This moment’s goal of productivity, with its all-consuming practice and unattainable horizon, is perfect for our current corporate world. Productivity never asks what it builds, just how much of it can be piled up before we leave or die. It is irrelevant to pleasure. It’s agnostic about the fate of humanity. It’s not even selfish, because production negates the self. Self can only be a denominator, holding up a dividing bar like a caryatid trying to hold up a stone roof.
I am sure this started with the Industrial Revolution, but what has swept through this generation is more recent. This idea of productivity started in the 1980s, with the lionizing of the hardworking greedy. There’s a critique of late capitalism to be had for sure, but what really devastated my generation was the spiritual malaise inherent in Taylorism’s perfectly mechanized human labor. But Taylor had never seen a robot or a computer perfect his methods of being human. By the 1980s, we had. In the age of robots we reinvented the idea of being robots ourselves. We wanted to program our minds and bodies and have them obey clocks and routines. In this age of the human robot, of the materialist mind, being efficient took the pre-eminent spot, beyond goodness or power or wisdom or even cruel greed. [Continue reading…]
Paul Voosen writes: Last year, as the summer heat broke, a congregation of climate scientists and communicators gathered at the headquarters of the American Association for the Advancement of Science, a granite edifice erected in the heart of Washington, to wail over their collective futility.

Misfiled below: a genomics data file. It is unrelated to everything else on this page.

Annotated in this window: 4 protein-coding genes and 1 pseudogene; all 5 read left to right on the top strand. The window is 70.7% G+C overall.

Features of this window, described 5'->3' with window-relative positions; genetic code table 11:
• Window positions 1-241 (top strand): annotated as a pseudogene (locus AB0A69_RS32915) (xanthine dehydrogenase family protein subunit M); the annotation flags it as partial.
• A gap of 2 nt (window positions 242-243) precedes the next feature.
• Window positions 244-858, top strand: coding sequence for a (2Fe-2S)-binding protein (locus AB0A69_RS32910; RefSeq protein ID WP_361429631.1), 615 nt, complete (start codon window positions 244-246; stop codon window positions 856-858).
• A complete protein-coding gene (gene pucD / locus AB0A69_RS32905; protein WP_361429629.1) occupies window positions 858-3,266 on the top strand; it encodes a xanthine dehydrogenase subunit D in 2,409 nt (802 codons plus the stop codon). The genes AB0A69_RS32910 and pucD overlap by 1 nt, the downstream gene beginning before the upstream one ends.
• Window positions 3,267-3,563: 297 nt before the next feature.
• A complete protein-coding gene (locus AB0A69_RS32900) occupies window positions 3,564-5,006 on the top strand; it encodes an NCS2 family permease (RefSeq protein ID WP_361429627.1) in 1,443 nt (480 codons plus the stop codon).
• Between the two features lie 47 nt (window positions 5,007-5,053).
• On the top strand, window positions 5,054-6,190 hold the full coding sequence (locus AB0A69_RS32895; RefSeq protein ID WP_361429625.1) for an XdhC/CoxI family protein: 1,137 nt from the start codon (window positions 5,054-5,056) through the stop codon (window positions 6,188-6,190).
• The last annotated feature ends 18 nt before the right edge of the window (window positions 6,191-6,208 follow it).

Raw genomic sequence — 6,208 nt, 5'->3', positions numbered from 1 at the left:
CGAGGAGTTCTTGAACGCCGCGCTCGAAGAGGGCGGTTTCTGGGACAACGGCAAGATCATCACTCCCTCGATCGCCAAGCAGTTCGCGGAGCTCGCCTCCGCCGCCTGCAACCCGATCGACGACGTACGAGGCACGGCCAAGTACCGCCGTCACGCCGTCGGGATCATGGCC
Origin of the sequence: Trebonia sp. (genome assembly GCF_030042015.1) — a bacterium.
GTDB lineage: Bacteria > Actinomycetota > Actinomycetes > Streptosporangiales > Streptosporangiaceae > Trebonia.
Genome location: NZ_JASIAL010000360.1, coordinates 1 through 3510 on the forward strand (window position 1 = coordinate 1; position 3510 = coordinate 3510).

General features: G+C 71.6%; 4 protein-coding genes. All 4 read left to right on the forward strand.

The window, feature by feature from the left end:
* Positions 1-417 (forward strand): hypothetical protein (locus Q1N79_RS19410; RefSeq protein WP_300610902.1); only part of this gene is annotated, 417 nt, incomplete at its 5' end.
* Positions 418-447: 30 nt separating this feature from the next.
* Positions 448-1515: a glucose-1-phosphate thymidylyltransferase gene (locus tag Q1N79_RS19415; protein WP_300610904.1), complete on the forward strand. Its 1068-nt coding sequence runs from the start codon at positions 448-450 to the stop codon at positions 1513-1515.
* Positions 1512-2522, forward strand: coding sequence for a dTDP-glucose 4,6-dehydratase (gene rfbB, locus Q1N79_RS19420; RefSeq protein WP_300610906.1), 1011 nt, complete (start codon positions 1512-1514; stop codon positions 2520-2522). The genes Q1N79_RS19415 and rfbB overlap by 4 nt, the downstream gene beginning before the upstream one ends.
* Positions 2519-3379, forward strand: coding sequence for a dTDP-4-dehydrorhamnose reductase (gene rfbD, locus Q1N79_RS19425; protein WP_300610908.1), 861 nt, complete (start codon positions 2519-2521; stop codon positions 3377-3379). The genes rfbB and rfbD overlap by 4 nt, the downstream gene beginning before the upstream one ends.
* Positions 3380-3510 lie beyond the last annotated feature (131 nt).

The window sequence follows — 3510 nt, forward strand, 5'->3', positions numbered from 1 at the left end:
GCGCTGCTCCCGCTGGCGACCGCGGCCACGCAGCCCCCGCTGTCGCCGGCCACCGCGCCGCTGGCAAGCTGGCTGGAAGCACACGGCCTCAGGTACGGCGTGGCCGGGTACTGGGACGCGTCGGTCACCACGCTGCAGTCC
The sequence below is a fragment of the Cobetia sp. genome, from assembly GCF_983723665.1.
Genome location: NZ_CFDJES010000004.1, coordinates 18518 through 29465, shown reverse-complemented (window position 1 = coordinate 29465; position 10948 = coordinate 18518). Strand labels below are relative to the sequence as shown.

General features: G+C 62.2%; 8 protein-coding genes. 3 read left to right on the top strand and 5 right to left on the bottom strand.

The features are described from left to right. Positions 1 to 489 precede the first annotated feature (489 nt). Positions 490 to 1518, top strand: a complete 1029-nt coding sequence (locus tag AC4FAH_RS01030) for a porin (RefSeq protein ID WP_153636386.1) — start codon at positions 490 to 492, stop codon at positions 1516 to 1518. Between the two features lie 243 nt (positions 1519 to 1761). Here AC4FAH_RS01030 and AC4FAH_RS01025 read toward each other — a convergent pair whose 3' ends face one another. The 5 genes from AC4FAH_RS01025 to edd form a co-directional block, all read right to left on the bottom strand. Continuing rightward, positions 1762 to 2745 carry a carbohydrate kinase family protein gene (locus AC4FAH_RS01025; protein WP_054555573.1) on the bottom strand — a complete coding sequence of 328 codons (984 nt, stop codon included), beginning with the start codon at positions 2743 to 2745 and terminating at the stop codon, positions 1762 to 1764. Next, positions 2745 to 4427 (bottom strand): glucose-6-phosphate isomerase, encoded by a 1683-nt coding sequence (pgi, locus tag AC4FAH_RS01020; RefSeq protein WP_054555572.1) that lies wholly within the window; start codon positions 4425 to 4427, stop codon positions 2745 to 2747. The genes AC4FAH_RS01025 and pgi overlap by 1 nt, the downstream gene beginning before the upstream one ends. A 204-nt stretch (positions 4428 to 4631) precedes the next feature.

Year by year, the evidence for human-caused global warming has grown more robust. Greenhouse gases load the air and sea. Temperatures rise. Downpours strengthen. Ice melts. Yet the American public seems, from cursory glances at headlines and polls, more divided than ever on the basic existence of climate change, in spite of scientists’ many, many warnings. Their message, the attendees fretted, simply wasn’t getting through.
This worry wasn’t just about climate change, but also stem cells. Genetically modified food. Vaccines. Nuclear power. And, of course, evolution: Challenging scientific reality seems to be an increasingly common feature of American life. Some researchers have gone so far as to accuse one political party, the Republicans, of making “science denial” a bedrock principle. The authority attributed to scientists for a century is crumbling.
It is a disturbing story. It is also, in many ways, a fairy tale. So says Dan M. Kahan, a law professor at Yale University who, over the past decade, has run an insurgent research campaign into how the public understands science. Through a magpie synthesis of psychology, risk perception, anthropology, political science, and communication research, leavened with heavy doses of empiricism and idol bashing, he has exposed the tribal biases that mediate our encounters with scientific knowledge. It’s a dynamic he calls cultural cognition. [Continue reading…]
Mark C. Taylor writes: “Sleeker. Faster. More Intuitive” (The New York Times); “Welcome to a world where speed is everything” (Verizon FiOS); “Speed is God, and time is the devil” (chief of Hitachi’s portable-computer division). In “real” time, life speeds up until time itself seems to disappear—fast is never fast enough, everything has to be done now, instantly. To pause, delay, stop, slow down is to miss an opportunity and to give an edge to a competitor. Speed has become the measure of success—faster chips, faster computers, faster networks, faster connectivity, faster news, faster communications, faster transactions, faster deals, faster delivery, faster product cycles, faster brains, faster kids. Why are we so obsessed with speed, and why can’t we break its spell?